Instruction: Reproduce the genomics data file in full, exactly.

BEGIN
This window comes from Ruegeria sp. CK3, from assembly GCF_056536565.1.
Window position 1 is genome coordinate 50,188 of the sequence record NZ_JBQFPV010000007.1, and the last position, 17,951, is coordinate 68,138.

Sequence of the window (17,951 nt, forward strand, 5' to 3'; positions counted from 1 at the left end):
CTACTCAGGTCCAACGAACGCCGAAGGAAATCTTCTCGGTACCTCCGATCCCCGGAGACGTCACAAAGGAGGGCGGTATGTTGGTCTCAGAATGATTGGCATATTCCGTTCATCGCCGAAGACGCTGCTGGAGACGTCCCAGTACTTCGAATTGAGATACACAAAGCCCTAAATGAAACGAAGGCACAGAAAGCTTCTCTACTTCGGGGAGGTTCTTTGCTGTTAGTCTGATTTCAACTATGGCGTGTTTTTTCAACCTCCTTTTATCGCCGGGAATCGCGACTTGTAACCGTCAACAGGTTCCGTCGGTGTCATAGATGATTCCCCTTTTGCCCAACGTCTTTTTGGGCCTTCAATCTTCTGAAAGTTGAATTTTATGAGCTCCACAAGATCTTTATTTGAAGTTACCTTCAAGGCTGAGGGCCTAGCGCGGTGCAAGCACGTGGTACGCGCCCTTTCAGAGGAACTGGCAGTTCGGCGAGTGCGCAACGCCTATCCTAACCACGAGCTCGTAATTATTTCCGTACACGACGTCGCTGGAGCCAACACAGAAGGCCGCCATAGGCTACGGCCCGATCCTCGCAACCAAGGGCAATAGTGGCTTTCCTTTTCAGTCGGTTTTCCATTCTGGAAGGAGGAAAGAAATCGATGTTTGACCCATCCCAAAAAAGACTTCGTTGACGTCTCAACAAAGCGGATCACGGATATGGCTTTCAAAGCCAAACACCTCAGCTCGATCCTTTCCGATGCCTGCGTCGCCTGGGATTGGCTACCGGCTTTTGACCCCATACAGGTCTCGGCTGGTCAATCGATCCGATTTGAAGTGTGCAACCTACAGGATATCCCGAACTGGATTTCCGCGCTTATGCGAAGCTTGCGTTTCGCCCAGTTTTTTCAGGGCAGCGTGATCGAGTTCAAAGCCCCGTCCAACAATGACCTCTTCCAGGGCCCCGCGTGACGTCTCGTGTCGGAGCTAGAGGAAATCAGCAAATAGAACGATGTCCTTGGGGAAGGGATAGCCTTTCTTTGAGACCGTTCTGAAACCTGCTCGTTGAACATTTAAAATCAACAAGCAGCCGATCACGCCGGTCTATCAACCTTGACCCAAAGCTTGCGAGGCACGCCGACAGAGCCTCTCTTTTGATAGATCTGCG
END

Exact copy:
This window comes from Ruegeria sp. CK3, from assembly GCF_056536565.1.
Window position 1 is genome coordinate 50,188 of the sequence record NZ_JBQFPV010000007.1, and the last position, 17,951, is coordinate 68,138.

Sequence of the window (17,951 nt, forward strand, 5' to 3'; positions counted from 1 at the left end):
CTACTCAGGTCCAACGAACGCCGAAGGAAATCTTCTCGGTACCTCCGATCCCCGGAGACGTCACAAAGGAGGGCGGTATGTTGGTCTCAGAATGATTGGCATATTCCGTTCATCGCCGAAGACGCTGCTGGAGACGTCCCAGTACTTCGAATTGAGATACACAAAGCCCTAAATGAAACGAAGGCACAGAAAGCTTCTCTACTTCGGGGAGGTTCTTTGCTGTTAGTCTGATTTCAACTATGGCGTGTTTTTTCAACCTCCTTTTATCGCCGGGAATCGCGACTTGTAACCGTCAACAGGTTCCGTCGGTGTCATAGATGATTCCCCTTTTGCCCAACGTCTTTTTGGGCCTTCAATCTTCTGAAAGTTGAATTTTATGAGCTCCACAAGATCTTTATTTGAAGTTACCTTCAAGGCTGAGGGCCTAGCGCGGTGCAAGCACGTGGTACGCGCCCTTTCAGAGGAACTGGCAGTTCGGCGAGTGCGCAACGCCTATCCTAACCACGAGCTCGTAATTATTTCCGTACACGACGTCGCTGGAGCCAACACAGAAGGCCGCCATAGGCTACGGCCCGATCCTCGCAACCAAGGGCAATAGTGGCTTTCCTTTTCAGTCGGTTTTCCATTCTGGAAGGAGGAAAGAAATCGATGTTTGACCCATCCCAAAAAAGACTTCGTTGACGTCTCAACAAAGCGGATCACGGATATGGCTTTCAAAGCCAAACACCTCAGCTCGATCCTTTCCGATGCCTGCGTCGCCTGGGATTGGCTACCGGCTTTTGACCCCATACAGGTCTCGGCTGGTCAATCGATCCGATTTGAAGTGTGCAACCTACAGGATATCCCGAACTGGATTTCCGCGCTTATGCGAAGCTTGCGTTTCGCCCAGTTTTTTCAGGGCAGCGTGATCGAGTTCAAAGCCCCGTCCAACAATGACCTCTTCCAGGGCCCCGCGTGACGTCTCGTGTCGGAGCTAGAGGAAATCAGCAAATAGAACGATGTCCTTGGGGAAGGGATAGCCTTTCTTTGAGACCGTTCTGAAACCTGCTCGTTGAACATTTAAAATCAACAAGCAGCCGATCACGCCGGTCTATCAACCTTGACCCAAAGCTTGCGAGGCACGCCGACAGAGCCTCTCTTTTGATAGATCTGCG